If a president decides to classify a nation as a sponsor of terrorism, Congress can define the consequences, including depriving such states of the sovereign immunity from lawsuit that they ordinarily enjoy in U.S. courts. It cannot, however, force a president to make such a determination. Nor can Congress vest such decision-making authority in the courts.

The Supreme Court’s ruling last year in Zivotofsky v. Kerry is instructive here. The court struck down Congress’s effort to require the executive branch to recognize Jerusalem as part of Israel by permitting American citizens born there to have their passports indicate “Israel” as their birthplace. It said, “these matters are committed to the Legislature and the Executive, not the Judiciary.”

The judiciary doesn’t have access to the sort of information that would enable it to determine the motives of a foreign state. And even if it did, deciding whether to classify a country as a sponsor of terrorism is a task inherently ill-suited for judicial discernment. Recognizing and acting upon such information lies at the very core of the president’s foreign-affairs powers.

Jasta’s enactment has already damaged U.S.-Saudi relations and has alarmed many traditional U.S. allies, who understandably do not like the outsourcing of sensitive foreign-policy issues to the American judiciary and private litigants. Jasta is unconstitutional and should be struck down as such.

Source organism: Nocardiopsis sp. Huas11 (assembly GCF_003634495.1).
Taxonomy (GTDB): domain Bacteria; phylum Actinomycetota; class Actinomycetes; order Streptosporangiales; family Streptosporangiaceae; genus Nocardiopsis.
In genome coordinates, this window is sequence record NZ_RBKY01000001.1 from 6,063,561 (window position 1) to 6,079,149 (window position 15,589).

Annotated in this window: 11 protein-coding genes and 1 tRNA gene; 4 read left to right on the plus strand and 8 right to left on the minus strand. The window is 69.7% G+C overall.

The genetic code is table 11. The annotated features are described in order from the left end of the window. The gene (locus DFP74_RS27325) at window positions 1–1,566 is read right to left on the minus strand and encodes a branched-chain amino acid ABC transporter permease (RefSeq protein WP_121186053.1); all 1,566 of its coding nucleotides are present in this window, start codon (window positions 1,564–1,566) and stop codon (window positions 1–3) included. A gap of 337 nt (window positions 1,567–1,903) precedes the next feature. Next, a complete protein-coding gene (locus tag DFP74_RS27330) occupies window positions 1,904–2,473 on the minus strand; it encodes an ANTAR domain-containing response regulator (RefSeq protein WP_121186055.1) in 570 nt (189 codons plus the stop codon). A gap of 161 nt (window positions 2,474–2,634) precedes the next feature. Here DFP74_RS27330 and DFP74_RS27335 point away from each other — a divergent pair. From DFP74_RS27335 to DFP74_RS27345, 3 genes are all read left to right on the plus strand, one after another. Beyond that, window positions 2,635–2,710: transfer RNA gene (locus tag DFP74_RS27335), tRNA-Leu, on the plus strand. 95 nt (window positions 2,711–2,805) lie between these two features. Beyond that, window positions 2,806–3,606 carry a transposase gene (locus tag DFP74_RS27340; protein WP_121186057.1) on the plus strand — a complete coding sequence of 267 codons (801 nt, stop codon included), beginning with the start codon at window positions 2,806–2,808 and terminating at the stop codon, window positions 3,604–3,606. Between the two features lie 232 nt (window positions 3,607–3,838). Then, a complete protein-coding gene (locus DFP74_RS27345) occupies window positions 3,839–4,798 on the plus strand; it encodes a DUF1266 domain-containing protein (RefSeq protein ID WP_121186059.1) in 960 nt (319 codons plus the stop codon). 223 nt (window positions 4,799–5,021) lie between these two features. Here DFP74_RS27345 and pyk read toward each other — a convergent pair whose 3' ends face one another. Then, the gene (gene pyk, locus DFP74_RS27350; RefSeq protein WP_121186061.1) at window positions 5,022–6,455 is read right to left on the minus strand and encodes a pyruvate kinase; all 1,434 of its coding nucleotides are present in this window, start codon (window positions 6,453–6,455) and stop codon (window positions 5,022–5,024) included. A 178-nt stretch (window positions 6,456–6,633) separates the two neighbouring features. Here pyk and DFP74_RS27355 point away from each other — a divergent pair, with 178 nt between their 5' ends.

Messrs. Rivkin and Casey practice appellate and constitutional law in Washington, D.C.

Source: http://www.wsj.com/articles/hold-on-jasta-minute-1480551317

It’s unrealistic and unfair to make Trump use a blind trust

By David B. Rivkin Jr. and Lee A. Casey

November 22, 2016, in the Washington Post

Suggestions that President-elect Donald Trump put his business holdings in a “blind trust” to avoid potential conflicts of interest are unrealistic and unfair. Such a trust would not eliminate the virtual certainty that actions Trump takes as president will affect his personal wealth, for good or ill. The step is not required by law. And presidents who have chosen to use this device held very different assets than Trump’s. He can keep his holdings and adopt a reasonable system to avoid conflicts and reassure the American people that the Trump administration is acting ethically.

To establish a blind trust of the sort used by his predecessors, Trump would not merely have to liquidate a securities portfolio and permit an independent trustee to manage those assets. He would have to sell off business holdings that he has built and managed most of his life, and with which he is personally identified in a way that few other business magnates are.